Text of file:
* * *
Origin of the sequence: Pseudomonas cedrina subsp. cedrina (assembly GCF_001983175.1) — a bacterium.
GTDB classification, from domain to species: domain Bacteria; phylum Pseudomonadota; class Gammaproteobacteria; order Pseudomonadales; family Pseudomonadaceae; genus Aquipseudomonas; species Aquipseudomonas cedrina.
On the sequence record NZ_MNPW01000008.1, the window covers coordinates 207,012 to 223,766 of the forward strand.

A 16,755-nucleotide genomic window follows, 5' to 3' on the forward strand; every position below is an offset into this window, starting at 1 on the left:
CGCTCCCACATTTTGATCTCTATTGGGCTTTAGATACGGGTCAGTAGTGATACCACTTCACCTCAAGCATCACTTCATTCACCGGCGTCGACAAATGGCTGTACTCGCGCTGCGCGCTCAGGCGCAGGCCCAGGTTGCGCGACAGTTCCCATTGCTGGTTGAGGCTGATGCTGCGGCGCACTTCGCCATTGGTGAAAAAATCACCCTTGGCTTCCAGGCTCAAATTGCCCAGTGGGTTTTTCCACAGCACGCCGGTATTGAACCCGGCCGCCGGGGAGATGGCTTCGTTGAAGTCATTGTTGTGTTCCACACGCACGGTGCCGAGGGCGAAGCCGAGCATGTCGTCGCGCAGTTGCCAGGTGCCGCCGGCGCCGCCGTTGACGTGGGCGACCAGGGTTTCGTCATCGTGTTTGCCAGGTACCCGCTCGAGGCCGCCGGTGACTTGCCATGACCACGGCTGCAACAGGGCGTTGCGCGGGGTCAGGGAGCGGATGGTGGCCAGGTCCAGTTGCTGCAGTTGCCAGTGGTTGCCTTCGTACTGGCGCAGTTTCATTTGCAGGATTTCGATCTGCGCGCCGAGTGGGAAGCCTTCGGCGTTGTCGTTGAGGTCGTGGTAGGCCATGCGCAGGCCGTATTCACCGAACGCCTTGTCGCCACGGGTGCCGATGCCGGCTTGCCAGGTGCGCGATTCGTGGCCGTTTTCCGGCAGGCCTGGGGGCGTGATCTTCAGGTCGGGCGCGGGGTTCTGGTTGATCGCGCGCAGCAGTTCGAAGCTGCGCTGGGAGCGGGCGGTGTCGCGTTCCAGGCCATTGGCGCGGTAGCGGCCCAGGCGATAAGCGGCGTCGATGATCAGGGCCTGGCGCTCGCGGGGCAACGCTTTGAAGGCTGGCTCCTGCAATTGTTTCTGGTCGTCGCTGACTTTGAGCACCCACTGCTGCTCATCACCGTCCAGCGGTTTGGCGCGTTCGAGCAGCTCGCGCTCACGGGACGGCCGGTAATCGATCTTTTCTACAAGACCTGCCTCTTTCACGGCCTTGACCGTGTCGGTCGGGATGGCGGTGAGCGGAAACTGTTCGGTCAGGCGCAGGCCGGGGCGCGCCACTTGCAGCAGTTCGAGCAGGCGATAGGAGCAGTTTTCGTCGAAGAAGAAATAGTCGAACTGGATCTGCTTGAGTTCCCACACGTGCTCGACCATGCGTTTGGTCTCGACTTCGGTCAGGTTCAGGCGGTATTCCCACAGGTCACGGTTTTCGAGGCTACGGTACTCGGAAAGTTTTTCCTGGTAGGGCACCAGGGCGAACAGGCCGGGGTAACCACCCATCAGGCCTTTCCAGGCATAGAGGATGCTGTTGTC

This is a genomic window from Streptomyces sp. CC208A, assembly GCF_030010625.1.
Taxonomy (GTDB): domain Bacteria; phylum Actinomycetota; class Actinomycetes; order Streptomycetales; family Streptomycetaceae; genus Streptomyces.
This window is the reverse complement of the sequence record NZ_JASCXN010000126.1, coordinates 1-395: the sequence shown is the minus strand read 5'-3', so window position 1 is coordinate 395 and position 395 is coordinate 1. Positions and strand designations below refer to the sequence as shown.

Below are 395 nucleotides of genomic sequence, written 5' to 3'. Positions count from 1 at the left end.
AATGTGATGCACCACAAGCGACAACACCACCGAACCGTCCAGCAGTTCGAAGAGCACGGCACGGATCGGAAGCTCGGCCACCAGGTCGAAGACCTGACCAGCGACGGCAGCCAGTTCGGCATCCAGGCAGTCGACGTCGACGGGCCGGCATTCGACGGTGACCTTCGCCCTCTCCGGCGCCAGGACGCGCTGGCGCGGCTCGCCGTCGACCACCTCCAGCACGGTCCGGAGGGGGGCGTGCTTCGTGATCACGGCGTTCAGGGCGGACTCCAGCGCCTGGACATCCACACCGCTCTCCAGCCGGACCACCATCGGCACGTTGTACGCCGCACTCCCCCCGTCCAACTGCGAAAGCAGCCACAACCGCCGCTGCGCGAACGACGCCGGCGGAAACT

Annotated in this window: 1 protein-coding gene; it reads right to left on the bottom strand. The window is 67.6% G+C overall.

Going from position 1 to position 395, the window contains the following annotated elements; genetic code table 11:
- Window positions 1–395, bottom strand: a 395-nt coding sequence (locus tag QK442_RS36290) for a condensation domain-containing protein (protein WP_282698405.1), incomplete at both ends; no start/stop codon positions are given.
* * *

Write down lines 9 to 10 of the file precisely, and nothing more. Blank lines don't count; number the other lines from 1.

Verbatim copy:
Below are 395 nucleotides of genomic sequence, written 5' to 3'. Positions count from 1 at the left end.
AATGTGATGCACCACAAGCGACAACACCACCGAACCGTCCAGCAGTTCGAAGAGCACGGCACGGATCGGAAGCTCGGCCACCAGGTCGAAGACCTGACCAGCGACGGCAGCCAGTTCGGCATCCAGGCAGTCGACGTCGACGGGCCGGCATTCGACGGTGACCTTCGCCCTCTCCGGCGCCAGGACGCGCTGGCGCGGCTCGCCGTCGACCACCTCCAGCACGGTCCGGAGGGGGGCGTGCTTCGTGATCACGGCGTTCAGGGCGGACTCCAGCGCCTGGACATCCACACCGCTCTCCAGCCGGACCACCATCGGCACGTTGTACGCCGCACTCCCCCCGTCCAACTGCGAAAGCAGCCACAACCGCCGCTGCGCGAACGACGCCGGCGGAAACT